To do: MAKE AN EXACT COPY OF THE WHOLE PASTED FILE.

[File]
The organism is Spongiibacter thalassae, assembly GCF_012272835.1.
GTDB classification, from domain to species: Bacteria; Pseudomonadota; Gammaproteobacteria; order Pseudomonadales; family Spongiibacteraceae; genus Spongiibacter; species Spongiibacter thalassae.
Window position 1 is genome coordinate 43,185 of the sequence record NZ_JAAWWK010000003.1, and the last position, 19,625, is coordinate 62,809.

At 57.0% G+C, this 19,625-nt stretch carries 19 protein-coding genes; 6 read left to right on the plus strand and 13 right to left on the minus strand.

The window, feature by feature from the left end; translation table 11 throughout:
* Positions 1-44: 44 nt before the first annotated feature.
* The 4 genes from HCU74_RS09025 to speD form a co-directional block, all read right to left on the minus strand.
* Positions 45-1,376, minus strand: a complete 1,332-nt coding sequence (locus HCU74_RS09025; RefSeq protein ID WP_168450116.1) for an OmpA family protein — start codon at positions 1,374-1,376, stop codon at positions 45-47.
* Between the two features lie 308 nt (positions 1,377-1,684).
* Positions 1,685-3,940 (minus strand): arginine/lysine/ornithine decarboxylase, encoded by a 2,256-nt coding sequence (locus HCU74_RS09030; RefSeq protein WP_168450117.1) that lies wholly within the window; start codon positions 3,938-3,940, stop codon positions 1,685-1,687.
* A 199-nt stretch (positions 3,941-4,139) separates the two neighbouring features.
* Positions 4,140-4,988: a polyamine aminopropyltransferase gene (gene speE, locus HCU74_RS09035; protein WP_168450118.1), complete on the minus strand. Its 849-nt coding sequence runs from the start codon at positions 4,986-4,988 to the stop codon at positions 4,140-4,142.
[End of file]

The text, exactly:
The organism is Spongiibacter thalassae, assembly GCF_012272835.1.
GTDB classification, from domain to species: Bacteria; Pseudomonadota; Gammaproteobacteria; order Pseudomonadales; family Spongiibacteraceae; genus Spongiibacter; species Spongiibacter thalassae.
Window position 1 is genome coordinate 43,185 of the sequence record NZ_JAAWWK010000003.1, and the last position, 19,625, is coordinate 62,809.

At 57.0% G+C, this 19,625-nt stretch carries 19 protein-coding genes; 6 read left to right on the plus strand and 13 right to left on the minus strand.

The window, feature by feature from the left end; translation table 11 throughout:
* Positions 1-44: 44 nt before the first annotated feature.
* The 4 genes from HCU74_RS09025 to speD form a co-directional block, all read right to left on the minus strand.
* Positions 45-1,376, minus strand: a complete 1,332-nt coding sequence (locus HCU74_RS09025; RefSeq protein ID WP_168450116.1) for an OmpA family protein — start codon at positions 1,374-1,376, stop codon at positions 45-47.
* Between the two features lie 308 nt (positions 1,377-1,684).
* Positions 1,685-3,940 (minus strand): arginine/lysine/ornithine decarboxylase, encoded by a 2,256-nt coding sequence (locus HCU74_RS09030; RefSeq protein WP_168450117.1) that lies wholly within the window; start codon positions 3,938-3,940, stop codon positions 1,685-1,687.
* A 199-nt stretch (positions 3,941-4,139) separates the two neighbouring features.
* Positions 4,140-4,988: a polyamine aminopropyltransferase gene (gene speE, locus HCU74_RS09035; protein WP_168450118.1), complete on the minus strand. Its 849-nt coding sequence runs from the start codon at positions 4,986-4,988 to the stop codon at positions 4,140-4,142.